How to Lower Your Credit Card Interest Rate

Written by Stephanie Halligan on February 24, 2014

lowerinterestrate

Stuck with an incredibly high credit card interest rate with no place to go? The average APR for most credit cards is around 15 percent, and regardless of whether you have a higher or lower rate than the norm, your current interest rate can quickly compound your debt.

The good is you don’t have to stand for high interest rates, even if you have less-than-stellar credit. The difference between a few percentage points may not look like a lot on paper, but it could save you hundreds (or thousands) of dollars over the lifetime of your credit card.

Here are a few negotiation tips to help you lower your credit card APR:

Shop around for offers: Before beginning the negotiation process, it’s smart to have other offers in your back pocket. Credit card comparison sites can help you shop around for the best, low-interest rate credit card deals - and you’ll be able to use this valuable research when you speak to a customer service representative on your existing credit card.

Call the customer service number on the back of your card… and ask: It seems so obvious, but the only way you’ll be able to find out if you even qualify for a lower interest rate is to ask for it! Worried about what to say? This is where bringing up the other offers you’ve seen or received will help. If you’ve been offered a lower introductory rate on a new card or you have the ability to make a free balance transfer, mention this to the customer service representative and ask if they’d be willing to offer a comparable or lower interest rate. If possible, speak to the customer retention department; it’s their job to keep customers, so they be more likely to negotiate with you.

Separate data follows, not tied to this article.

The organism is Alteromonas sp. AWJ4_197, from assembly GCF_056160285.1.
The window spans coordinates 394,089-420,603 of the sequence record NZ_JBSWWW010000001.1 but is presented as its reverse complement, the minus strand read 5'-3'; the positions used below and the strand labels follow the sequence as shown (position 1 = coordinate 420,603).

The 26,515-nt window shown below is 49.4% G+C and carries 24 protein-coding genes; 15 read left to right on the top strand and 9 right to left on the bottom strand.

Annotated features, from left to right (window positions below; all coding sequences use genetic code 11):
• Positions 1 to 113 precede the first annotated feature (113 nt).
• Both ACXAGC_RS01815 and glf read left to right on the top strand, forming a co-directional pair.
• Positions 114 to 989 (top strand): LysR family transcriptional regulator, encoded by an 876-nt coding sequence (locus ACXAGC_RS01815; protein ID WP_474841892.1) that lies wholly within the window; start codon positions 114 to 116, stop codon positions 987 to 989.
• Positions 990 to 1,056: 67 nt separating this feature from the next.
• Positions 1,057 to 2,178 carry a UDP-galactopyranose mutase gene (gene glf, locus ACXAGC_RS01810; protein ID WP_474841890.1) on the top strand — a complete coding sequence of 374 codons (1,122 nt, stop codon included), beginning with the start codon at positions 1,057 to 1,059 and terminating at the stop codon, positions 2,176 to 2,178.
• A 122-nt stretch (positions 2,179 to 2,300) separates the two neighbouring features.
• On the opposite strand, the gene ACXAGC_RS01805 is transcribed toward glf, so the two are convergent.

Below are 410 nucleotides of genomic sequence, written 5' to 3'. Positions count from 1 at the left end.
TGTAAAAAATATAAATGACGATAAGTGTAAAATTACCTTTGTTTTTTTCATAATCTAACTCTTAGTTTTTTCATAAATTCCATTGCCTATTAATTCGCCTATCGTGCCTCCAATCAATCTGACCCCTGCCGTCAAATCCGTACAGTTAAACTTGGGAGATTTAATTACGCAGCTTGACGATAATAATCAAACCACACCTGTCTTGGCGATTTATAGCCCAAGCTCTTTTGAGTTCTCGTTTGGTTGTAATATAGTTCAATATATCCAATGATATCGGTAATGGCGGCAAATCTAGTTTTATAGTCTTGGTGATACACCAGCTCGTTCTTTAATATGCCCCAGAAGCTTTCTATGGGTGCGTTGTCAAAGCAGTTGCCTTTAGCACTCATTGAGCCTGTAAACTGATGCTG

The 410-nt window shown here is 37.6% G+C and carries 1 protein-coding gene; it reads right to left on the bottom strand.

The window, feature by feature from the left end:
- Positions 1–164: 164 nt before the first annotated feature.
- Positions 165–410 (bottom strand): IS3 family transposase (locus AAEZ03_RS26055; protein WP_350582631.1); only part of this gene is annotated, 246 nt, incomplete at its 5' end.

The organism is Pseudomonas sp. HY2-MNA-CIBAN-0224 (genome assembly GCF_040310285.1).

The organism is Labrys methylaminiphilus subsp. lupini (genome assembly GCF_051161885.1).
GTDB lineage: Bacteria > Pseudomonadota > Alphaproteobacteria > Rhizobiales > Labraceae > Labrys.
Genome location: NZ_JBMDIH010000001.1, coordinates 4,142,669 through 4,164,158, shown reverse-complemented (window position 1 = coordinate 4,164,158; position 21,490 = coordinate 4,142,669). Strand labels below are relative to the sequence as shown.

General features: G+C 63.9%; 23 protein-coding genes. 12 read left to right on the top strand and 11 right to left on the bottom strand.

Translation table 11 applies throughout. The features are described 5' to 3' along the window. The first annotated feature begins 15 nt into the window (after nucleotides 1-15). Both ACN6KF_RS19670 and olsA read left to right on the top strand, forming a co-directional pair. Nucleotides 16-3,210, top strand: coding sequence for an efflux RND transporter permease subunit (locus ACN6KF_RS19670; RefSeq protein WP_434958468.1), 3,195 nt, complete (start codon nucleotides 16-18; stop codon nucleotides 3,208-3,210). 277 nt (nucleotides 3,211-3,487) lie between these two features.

If the interest rate negotiations fail, negotiate your annual fee: You may find yourself up a brick wall with your interest rate negotiations. If that’s the case, ask if they’d be willing to lower or waive your annual fee (if you have one). While that might not help you lower the interest that’s accruing on your outstanding debt, it could help save you a little of money.

Posted Under: Credit, Featured
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About Stephanie Halligan

Stephanie is the founder of The Empowered Dollar, a site dedicated to helping millennials to fix their finances and find their stride in money and life. When she's not blogging, Stephanie is designing school curricula and online games to teach students about smart money management.


Feb24

lowerinterestrate

Stuck with an incredibly high credit card interest rate with no place to go? The average APR for most credit cards is around 15 percent, and regardless of whether you have a higher or lower rate than the norm, your current interest rate can quickly compound your debt.

The good is you don’t have to stand for high interest rates, even if you have less-than-stellar credit. The difference between a few percentage points may not look like a lot on paper, but it could save you hundreds (or thousands) of dollars over the lifetime of your credit card.

Here are a few negotiation tips to help you lower your credit card APR:

Shop around for offers: Before beginning the negotiation process, it’s smart to have other offers in your back pocket. Credit card comparison sites can help you shop around for the best, low-interest rate credit card deals - and you’ll be able to use this valuable research when you speak to a customer service representative on your existing credit card.

Call the customer service number on the back of your card… and ask: It seems so obvious, but the only way you’ll be able to find out if you even qualify for a lower interest rate is to ask for it! Worried about what to say? This is where bringing up the other offers you’ve seen or received will help. If you’ve been offered a lower introductory rate on a new card or you have the ability to make a free balance transfer, mention this to the customer service representative and ask if they’d be willing to offer a comparable or lower interest rate. If possible, speak to the customer retention department; it’s their job to keep customers, so they be more likely to negotiate with you.

If the interest rate negotiations fail, negotiate your annual fee: You may find yourself up a brick wall with your interest rate negotiations. If that’s the case, ask if they’d be willing to lower or waive your annual fee (if you have one). While that might not help you lower the interest that’s accruing on your outstanding debt, it could help save you a little of money.

About Stephanie Halligan
Stephanie is the founder of The Empowered Dollar, a site dedicated to helping millennials to fix their finances and find their stride in money and life. When she's not blogging, Stephanie is designing school curricula and online games to teach students about smart money management.